Congresswoman Vicky Hartzler's FEMA Disaster Assistance Reform Act (H.R. 1471) passed out of the Senate Homeland Security and Government Affairs Committee and will be introduced for vote in the Senate sometime after the current recess, according to Casey Harper, a spokesman for Hartzler.
Pulaski County residents are likely to be paying close attention to what happens with this particular bill due to issues residents and governments have faced in recent flooding and the floods of 2015 and 2013.
The Pulaski County Commission says it still hasn't received funds from projects that came out of the 2013 flood due to issues with the Federal Emergency Management Agency (FEMA).
Hartzler sent out a press release late last week discussing the next steps for H.R. 1471 and the bill itself.
“This bill requires FEMA to focus efforts on its core mission – helping people recover from disasters,”Hartzler said in her press release.
The language of the bill will require FEMA to do a "comprehensive study related to disaster costs and losses" through the National Advisory Council.
H.R. 1471 makes a number of changes to how FEMA is currently structured and requires the agency "to create an action plan to improve field transition," according to Hartzler's press release.
The language of the bill calls for FEMA to "provide a plan for the develpment of consistent guidance to applicants on FEMA disaster funding, the maintenance of records and transfer of information, relieving administrative burdens, and the implementation of new technology tools during disaster response and recovery operations in the field."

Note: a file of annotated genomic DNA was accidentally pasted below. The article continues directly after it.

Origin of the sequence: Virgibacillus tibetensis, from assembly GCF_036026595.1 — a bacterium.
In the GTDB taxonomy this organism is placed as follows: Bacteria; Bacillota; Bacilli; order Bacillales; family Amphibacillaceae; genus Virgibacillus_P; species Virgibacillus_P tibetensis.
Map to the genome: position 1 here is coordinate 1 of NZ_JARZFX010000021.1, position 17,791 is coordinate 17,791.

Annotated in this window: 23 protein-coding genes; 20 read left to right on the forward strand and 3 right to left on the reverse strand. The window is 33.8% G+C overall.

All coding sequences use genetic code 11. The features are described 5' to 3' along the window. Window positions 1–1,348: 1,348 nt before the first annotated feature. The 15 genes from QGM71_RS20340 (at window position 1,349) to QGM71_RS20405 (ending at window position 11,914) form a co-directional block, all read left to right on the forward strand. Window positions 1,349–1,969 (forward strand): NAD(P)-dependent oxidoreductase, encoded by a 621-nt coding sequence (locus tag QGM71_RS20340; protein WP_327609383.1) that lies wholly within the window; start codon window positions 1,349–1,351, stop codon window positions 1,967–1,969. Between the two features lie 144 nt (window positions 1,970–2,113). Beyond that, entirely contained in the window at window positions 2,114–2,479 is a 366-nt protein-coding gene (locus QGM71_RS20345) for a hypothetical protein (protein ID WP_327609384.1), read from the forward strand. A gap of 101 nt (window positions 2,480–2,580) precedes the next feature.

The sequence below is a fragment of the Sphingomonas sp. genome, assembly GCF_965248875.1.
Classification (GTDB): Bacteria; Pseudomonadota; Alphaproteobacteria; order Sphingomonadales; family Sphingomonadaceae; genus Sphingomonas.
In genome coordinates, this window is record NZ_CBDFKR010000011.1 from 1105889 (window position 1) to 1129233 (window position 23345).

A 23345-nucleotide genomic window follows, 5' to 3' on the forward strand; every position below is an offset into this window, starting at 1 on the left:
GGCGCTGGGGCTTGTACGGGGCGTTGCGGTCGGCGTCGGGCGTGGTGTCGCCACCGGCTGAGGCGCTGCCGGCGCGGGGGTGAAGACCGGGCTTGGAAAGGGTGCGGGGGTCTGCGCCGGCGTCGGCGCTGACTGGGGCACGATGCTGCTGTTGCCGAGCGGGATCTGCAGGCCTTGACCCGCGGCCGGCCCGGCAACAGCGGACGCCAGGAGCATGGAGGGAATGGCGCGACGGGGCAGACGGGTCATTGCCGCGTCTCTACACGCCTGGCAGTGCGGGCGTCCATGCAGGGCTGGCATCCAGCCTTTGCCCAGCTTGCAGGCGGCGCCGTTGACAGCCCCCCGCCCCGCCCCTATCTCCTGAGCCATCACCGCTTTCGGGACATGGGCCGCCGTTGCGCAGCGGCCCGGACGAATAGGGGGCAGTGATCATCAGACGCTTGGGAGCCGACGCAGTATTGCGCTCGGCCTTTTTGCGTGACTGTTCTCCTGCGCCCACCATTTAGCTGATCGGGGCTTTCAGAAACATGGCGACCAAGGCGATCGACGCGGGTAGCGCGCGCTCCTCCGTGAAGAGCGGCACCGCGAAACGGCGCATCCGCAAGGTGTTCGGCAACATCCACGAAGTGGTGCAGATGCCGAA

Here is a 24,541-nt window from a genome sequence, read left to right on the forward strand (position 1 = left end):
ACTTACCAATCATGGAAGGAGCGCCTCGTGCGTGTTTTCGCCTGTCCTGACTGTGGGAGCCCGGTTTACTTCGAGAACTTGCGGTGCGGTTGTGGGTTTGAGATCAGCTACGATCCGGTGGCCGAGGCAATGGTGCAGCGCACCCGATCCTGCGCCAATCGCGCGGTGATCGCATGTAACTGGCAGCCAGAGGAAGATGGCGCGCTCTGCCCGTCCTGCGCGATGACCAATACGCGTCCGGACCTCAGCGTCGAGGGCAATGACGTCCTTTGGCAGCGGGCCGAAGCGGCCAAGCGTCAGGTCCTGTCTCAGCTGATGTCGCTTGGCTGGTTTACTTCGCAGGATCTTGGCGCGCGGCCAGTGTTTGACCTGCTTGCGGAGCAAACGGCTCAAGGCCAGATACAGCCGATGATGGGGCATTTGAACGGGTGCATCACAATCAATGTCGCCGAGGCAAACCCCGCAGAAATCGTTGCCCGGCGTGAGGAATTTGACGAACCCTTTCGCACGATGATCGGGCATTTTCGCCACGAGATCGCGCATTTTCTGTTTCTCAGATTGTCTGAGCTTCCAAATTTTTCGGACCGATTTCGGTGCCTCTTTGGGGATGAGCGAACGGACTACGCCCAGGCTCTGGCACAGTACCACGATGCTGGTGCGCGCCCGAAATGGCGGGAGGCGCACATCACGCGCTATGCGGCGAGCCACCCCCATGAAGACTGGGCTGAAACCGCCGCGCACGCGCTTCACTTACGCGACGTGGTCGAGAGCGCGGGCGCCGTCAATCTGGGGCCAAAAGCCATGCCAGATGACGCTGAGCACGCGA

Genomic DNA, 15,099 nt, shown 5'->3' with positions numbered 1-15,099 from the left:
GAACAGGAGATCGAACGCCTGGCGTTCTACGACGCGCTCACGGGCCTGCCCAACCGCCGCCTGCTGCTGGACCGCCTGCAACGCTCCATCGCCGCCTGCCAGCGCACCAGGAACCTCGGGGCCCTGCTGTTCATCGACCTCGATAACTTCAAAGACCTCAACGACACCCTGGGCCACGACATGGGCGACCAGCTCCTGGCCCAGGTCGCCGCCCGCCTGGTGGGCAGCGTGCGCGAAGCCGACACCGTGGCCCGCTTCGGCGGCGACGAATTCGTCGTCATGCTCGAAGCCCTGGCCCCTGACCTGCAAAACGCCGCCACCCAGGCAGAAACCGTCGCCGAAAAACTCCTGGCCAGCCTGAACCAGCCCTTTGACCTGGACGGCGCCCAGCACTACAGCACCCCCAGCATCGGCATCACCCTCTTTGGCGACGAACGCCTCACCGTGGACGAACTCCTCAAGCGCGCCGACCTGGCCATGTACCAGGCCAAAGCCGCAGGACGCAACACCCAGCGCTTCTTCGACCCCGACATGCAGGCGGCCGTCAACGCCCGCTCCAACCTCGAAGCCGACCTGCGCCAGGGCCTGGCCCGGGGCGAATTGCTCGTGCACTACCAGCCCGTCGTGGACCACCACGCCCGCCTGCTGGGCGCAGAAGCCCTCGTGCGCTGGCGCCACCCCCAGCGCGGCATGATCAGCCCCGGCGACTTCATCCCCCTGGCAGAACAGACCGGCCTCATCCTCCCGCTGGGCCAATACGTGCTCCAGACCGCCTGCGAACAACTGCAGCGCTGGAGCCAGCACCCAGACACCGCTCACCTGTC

FEMA says it's already making changes. During the community forum hosted by the Daily Guide and Stonebrooke in July, FEMA discussed some of the ways they're trying to implement changes in order to be better prepared.
“In past disasters in Missouri, there have been repeated incidents of lost or misplaced paperwork, poor coordination between state and federal agencies, and general lack of information from FEMA officials. There are still pending cases from 2013 following the floods in my district. The people deserve better, and this bill delivers,” Hartzler, who toured the flood damage in Pulaski County earlier this year, said in her press release.
The bill will also amend the Stafford Act to raise public assistance small projects from $35,000 to $1 million. Public assistance is the assistance provided to state and local governments such as cities and counties, like the Pulaski County Commission.
Hartzler said in her press release that the bill would require FEMA to conduct "appropriate record maintenance and transfer of documents to new teams during staff transitions" which has been a complaint of county officials during the 2013 and 2015 floods.
The bill passed the House of Representatives in a remarkable 408 to zero vote back in March and a representative from Hartzler's office said that the new Senate session starts in September, so Pulaski County residents hoping for a vote soon could see that hope realized.